She inspired my lifelong Journey of learning. I struggled with health issues during college, so I had to take an extra two years to finish. I always kept sight of the goal of getting my degree because of her voice in my head cheering me on. But after that goal, I lost sight of being a perpetual learner. I had several jobs, owned businesses, had a family, divorced, and became a single parent. It wasn’t easy getting back into work after being a stay-at-home mom. I looked for ways to stay close to my children since they were small.
I found multi-level marketing (MLM). I know what you’re thinking; very few people can do well with this business model, which isn’t easy. While these are valid points, I will tell you why I love MLM companies! They, or at least the ones I was involved with, encouraged personal development. I could be learning and growing again, making myself better for myself and my children. It was exciting to read about personal growth; I haven’t stopped for the past eight years. I got to a point where I was reading a book a week for a year. But how do you find the time as a single parent?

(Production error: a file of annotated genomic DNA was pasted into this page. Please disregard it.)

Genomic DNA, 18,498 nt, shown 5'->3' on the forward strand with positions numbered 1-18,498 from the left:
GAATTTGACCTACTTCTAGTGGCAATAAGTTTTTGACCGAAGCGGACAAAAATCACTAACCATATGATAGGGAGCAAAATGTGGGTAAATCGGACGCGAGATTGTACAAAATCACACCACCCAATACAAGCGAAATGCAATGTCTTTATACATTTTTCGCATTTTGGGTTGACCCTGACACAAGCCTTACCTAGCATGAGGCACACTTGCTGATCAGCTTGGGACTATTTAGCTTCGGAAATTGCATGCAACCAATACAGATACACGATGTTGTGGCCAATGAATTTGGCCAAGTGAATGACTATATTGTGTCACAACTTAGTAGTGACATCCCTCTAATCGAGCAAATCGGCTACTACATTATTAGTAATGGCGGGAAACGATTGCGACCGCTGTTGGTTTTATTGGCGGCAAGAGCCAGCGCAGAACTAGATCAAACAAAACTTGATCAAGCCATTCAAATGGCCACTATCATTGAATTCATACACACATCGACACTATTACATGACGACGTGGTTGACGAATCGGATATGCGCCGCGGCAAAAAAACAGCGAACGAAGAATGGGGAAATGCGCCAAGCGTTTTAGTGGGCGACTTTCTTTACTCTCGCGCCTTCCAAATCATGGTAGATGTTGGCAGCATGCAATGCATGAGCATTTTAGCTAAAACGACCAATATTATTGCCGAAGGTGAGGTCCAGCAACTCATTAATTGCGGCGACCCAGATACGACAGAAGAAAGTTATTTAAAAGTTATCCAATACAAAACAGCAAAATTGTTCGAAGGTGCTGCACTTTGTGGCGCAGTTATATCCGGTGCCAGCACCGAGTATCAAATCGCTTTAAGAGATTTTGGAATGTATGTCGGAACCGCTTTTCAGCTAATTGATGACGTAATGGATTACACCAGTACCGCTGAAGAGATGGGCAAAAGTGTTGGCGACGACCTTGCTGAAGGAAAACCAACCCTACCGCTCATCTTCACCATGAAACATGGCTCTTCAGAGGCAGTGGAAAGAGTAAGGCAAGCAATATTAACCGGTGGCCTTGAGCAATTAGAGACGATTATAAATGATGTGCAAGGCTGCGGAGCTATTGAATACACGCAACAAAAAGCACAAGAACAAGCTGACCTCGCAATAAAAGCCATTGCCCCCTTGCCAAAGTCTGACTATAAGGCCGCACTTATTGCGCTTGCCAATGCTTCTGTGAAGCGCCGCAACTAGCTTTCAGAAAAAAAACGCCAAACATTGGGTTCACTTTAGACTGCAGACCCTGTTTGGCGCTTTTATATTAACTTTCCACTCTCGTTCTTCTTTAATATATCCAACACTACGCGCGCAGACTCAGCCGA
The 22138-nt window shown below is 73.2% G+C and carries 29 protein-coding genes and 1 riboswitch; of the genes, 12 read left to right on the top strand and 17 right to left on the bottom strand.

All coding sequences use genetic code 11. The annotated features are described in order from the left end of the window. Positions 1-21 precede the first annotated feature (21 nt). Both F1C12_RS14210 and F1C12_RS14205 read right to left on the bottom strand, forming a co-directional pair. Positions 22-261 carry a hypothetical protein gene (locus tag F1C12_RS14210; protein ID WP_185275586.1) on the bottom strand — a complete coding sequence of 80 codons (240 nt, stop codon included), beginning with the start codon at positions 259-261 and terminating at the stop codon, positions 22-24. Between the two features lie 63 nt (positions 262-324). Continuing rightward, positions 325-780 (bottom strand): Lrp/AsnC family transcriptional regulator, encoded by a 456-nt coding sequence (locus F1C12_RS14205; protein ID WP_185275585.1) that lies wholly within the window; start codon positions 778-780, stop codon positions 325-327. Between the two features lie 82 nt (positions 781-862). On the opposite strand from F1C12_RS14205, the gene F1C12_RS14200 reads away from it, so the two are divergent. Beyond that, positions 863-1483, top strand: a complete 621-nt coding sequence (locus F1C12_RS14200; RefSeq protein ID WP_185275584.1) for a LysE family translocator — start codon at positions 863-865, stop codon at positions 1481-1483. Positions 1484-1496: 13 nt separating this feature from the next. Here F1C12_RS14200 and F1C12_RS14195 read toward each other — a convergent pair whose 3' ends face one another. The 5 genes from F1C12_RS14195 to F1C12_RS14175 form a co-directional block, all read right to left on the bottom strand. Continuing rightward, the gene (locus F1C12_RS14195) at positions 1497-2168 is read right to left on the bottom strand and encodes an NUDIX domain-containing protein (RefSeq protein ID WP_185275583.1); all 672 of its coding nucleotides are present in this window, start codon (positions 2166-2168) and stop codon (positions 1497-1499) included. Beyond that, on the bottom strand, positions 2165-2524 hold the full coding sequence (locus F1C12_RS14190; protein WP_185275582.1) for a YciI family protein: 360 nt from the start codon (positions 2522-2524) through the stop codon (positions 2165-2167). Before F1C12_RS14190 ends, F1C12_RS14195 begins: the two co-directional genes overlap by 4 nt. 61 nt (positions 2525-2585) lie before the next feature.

I found myself in the car a lot, and I would listen to a book on audio. I turned my idle driving time into an educational driving experience. I started with simple books and moved to more intellectual, thought-provoking, and unique insights of varying degrees. These audiobooks have been the catapult to a new learning hemisphere for me. Education doesn’t end with formal education; it is lifelong. I hear the voices of personal development gurus such as Brian Tracy, Jack Canfield, Robert Kiyosaki, Jim Rohm, Les Brown, and many more in my head today. Besides audiobooks, I can listen to podcasts and learn something new daily. More importantly, many audiobooks are free. Well, as long as you have the most crucial card in your wallet. And no, I’m not talking about a credit card; I am talking about a library card.
I also check books out of the library, purchase books, and read Kindle and other eBook formats. I buy the ones I want to keep reading repeatedly and use some for reference. I am happy to know that I have built a diverse library. I do watch a lot of videos as well. I even learned to knit on YouTube! If I need to change a brake light in my car, I search for a video and watch it on YouTube! I also love the courses and certificates from LinkedIn Learning, Coursera and EdX you can earn.
As Warren Buffet has said, “The best investment you can make is an investment in yourself… the more you learn, the more you earn.” Knowing skills and providing value to others can keep you afloat in today’s economy. With the skyrocketing gas and food prices, it is always good to help others with your expertise and get paid to do it. These are challenging times, but you can get ahead by increasing your knowledge, honing your skills with personal development, and becoming the person you’ve always wanted to be.